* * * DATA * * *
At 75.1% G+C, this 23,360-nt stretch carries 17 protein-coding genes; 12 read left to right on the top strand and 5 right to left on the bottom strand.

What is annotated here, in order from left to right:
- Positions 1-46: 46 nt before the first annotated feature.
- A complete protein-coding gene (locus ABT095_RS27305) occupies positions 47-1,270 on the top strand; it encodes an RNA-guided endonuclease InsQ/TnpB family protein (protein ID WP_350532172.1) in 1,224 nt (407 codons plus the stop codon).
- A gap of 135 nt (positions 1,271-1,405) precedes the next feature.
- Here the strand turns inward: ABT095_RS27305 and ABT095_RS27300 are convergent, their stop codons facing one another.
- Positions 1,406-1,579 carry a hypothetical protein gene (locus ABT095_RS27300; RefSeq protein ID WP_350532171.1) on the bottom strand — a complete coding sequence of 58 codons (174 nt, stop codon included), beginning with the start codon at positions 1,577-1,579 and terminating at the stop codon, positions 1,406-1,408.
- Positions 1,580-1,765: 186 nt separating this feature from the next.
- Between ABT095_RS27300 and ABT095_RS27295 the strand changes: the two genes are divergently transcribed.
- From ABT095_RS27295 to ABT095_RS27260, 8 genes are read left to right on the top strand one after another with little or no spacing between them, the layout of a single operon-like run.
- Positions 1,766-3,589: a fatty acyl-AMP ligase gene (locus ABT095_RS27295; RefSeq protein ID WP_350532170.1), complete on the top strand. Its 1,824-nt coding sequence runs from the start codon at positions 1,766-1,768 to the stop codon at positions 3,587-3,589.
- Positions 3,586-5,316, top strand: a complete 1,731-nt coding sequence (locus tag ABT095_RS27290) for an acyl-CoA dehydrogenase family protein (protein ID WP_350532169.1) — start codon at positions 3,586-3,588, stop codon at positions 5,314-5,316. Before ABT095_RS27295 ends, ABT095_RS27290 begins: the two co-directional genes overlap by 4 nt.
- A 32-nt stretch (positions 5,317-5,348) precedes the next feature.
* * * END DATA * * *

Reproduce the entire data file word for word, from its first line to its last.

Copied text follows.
At 75.1% G+C, this 23,360-nt stretch carries 17 protein-coding genes; 12 read left to right on the top strand and 5 right to left on the bottom strand.

What is annotated here, in order from left to right:
- Positions 1-46: 46 nt before the first annotated feature.
- A complete protein-coding gene (locus ABT095_RS27305) occupies positions 47-1,270 on the top strand; it encodes an RNA-guided endonuclease InsQ/TnpB family protein (protein ID WP_350532172.1) in 1,224 nt (407 codons plus the stop codon).
- A gap of 135 nt (positions 1,271-1,405) precedes the next feature.
- Here the strand turns inward: ABT095_RS27305 and ABT095_RS27300 are convergent, their stop codons facing one another.
- Positions 1,406-1,579 carry a hypothetical protein gene (locus ABT095_RS27300; RefSeq protein ID WP_350532171.1) on the bottom strand — a complete coding sequence of 58 codons (174 nt, stop codon included), beginning with the start codon at positions 1,577-1,579 and terminating at the stop codon, positions 1,406-1,408.
- Positions 1,580-1,765: 186 nt separating this feature from the next.
- Between ABT095_RS27300 and ABT095_RS27295 the strand changes: the two genes are divergently transcribed.
- From ABT095_RS27295 to ABT095_RS27260, 8 genes are read left to right on the top strand one after another with little or no spacing between them, the layout of a single operon-like run.
- Positions 1,766-3,589: a fatty acyl-AMP ligase gene (locus ABT095_RS27295; RefSeq protein ID WP_350532170.1), complete on the top strand. Its 1,824-nt coding sequence runs from the start codon at positions 1,766-1,768 to the stop codon at positions 3,587-3,589.
- Positions 3,586-5,316, top strand: a complete 1,731-nt coding sequence (locus tag ABT095_RS27290) for an acyl-CoA dehydrogenase family protein (protein ID WP_350532169.1) — start codon at positions 3,586-3,588, stop codon at positions 5,314-5,316. Before ABT095_RS27295 ends, ABT095_RS27290 begins: the two co-directional genes overlap by 4 nt.
- A 32-nt stretch (positions 5,317-5,348) precedes the next feature.